But, Watson said. "We are trying desperately to keep maximum participation."
So far, no varsity teams have been eliminated and Watson says that none will be.
But several junior varsity teams have been dropped. Baseball, basketball, soccer, swimming, and golf all had junior varsity squads at some time between 1969 and 1974. None of these sports has had a J.V. squad at Harvard during this school year.
Watson said these squads were dropped because costs were high or student interest was low, or both.
J.V. baseball and soccer were dropped because of the costs involved and because Watson was not sure there was enough student interest to make J.V. squads in these sports worthwhile. However, Watson said it is now clear that there is considerable interest in both of these sports and so there are plans to institute J.V. baseball and J.V. soccer for 1975-76. Also, it is possible that there will be a J.V. lacrosse team next year.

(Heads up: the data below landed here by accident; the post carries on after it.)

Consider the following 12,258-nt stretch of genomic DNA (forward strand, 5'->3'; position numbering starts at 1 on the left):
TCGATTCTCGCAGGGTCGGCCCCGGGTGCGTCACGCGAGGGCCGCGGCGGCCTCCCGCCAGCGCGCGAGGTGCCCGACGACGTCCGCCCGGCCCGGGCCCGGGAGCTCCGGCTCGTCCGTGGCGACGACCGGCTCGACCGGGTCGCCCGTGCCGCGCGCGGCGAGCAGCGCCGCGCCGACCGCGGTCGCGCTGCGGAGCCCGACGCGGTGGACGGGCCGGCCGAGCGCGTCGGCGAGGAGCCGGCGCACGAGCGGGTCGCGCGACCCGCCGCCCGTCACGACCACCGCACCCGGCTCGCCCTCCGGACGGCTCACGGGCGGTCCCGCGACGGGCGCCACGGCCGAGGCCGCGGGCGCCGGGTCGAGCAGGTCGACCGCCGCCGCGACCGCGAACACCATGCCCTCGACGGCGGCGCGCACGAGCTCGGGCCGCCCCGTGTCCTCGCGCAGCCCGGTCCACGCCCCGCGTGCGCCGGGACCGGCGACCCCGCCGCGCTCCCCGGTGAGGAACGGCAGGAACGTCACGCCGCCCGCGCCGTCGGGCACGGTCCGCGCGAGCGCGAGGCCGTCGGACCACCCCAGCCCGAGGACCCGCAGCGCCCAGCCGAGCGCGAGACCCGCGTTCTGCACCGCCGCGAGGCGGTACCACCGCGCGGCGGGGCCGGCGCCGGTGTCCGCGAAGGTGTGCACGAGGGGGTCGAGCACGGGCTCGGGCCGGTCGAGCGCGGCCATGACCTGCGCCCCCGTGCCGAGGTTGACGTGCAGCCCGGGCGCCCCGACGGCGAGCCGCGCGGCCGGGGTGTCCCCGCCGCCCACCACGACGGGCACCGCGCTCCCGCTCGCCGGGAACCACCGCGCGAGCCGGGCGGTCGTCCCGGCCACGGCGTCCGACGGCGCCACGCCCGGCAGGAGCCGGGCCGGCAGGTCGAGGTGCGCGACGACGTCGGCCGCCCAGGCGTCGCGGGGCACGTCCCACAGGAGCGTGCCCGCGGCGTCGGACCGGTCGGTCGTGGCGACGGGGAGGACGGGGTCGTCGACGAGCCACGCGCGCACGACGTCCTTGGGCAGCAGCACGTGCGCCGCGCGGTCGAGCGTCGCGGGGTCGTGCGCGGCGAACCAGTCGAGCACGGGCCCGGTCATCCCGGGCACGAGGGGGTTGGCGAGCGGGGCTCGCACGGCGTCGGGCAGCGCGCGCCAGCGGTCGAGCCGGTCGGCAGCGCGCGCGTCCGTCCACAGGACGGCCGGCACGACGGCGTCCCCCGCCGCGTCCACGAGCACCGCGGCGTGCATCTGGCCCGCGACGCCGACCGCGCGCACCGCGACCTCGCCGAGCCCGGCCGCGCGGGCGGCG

There are now no plans to revive basketball, swimming, or golf on the J.V. level. Golf was dropped simply because it is too costly. Lack of facilities was an added problem in the cases of basketball and swimming. Radcliffe athletes have made increased demands for use of facilities in these sports recently, so even if other problems were solved, it would be hard to find facilities for men's J.V. squads in these sports.
There is some relief in sight.
If the planned $26 million Soldiers field sports complex is completed within the next few years as its designers hope the problems of inadequate space and facilities will be greatly allestated. The addition basketball and swimming facilities could spare a resurgence of J.V. interest in loose sport. In any events, many of the Harvard Radcliffe athletic teams will be able to breathe more easily what the proposed complex becomes a reality.
There is of course the problem of funding the new complex. Where will the money come from. Will there be more cutbacks. Will the athletic budget be diminished in any way to provide revenue for the facilities.